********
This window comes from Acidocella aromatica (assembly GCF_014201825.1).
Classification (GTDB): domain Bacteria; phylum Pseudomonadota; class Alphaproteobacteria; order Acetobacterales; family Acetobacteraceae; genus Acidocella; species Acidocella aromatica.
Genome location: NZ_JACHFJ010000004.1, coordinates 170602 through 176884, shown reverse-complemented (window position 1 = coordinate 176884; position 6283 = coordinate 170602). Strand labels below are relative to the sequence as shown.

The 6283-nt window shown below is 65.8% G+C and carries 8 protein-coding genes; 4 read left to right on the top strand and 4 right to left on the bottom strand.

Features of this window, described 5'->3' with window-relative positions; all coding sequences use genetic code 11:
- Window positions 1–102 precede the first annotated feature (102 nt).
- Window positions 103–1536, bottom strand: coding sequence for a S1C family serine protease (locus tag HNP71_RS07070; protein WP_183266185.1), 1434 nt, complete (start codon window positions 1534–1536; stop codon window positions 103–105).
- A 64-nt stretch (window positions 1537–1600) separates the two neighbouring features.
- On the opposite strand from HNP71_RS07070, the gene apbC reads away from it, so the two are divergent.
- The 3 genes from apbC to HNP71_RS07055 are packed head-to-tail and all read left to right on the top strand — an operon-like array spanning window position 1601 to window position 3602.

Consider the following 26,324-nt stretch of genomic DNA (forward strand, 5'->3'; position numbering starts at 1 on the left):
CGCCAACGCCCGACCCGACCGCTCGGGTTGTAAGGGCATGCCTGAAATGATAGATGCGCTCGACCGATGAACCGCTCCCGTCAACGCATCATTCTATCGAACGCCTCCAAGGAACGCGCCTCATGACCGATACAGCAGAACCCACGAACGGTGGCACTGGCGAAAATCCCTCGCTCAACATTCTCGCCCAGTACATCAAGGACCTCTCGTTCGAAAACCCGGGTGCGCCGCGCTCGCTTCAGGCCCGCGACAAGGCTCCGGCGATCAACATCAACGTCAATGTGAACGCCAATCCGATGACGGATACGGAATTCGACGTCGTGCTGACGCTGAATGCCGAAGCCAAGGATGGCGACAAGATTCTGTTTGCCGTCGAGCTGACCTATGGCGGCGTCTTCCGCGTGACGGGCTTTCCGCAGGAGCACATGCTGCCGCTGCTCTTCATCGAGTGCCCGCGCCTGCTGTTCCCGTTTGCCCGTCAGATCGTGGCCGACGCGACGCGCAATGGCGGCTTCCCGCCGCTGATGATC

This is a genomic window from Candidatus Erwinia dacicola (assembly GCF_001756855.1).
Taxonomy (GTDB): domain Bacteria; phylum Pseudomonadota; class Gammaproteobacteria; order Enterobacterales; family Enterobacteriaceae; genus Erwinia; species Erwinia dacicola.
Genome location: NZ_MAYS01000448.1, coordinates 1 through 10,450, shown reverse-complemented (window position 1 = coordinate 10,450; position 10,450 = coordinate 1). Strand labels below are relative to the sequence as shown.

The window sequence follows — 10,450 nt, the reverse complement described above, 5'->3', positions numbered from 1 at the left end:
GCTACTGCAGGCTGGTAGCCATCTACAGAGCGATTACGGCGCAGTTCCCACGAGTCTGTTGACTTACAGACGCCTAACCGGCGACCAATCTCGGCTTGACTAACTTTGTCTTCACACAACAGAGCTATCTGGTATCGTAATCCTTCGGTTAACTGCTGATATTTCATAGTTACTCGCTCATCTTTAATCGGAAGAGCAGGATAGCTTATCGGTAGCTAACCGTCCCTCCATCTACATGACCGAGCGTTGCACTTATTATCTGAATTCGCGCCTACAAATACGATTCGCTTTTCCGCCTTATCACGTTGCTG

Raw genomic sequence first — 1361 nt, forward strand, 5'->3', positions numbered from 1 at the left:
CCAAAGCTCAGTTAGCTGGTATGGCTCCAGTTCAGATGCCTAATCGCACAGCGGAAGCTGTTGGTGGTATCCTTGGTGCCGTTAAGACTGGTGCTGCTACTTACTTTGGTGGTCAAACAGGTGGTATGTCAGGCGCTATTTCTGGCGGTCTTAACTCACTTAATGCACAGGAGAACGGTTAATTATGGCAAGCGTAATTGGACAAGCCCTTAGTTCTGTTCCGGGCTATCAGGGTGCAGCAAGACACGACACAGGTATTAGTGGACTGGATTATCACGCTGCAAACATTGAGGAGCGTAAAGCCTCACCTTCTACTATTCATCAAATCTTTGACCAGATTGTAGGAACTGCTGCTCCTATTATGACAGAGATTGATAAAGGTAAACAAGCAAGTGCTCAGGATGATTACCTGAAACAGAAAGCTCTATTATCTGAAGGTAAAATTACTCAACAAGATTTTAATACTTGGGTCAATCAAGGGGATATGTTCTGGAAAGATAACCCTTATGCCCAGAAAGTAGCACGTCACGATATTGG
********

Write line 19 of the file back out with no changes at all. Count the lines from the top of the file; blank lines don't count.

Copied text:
CCAAAGCTCAGTTAGCTGGTATGGCTCCAGTTCAGATGCCTAATCGCACAGCGGAAGCTGTTGGTGGTATCCTTGGTGCCGTTAAGACTGGTGCTGCTACTTACTTTGGTGGTCAAACAGGTGGTATGTCAGGCGCTATTTCTGGCGGTCTTAACTCACTTAATGCACAGGAGAACGGTTAATTATGGCAAGCGTAATTGGACAAGCCCTTAGTTCTGTTCCGGGCTATCAGGGTGCAGCAAGACACGACACAGGTATTAGTGGACTGGATTATCACGCTGCAAACATTGAGGAGCGTAAAGCCTCACCTTCTACTATTCATCAAATCTTTGACCAGATTGTAGGAACTGCTGCTCCTATTATGACAGAGATTGATAAAGGTAAACAAGCAAGTGCTCAGGATGATTACCTGAAACAGAAAGCTCTATTATCTGAAGGTAAAATTACTCAACAAGATTTTAATACTTGGGTCAATCAAGGGGATATGTTCTGGAAAGATAACCCTTATGCCCAGAAAGTAGCACGTCACGATATTGG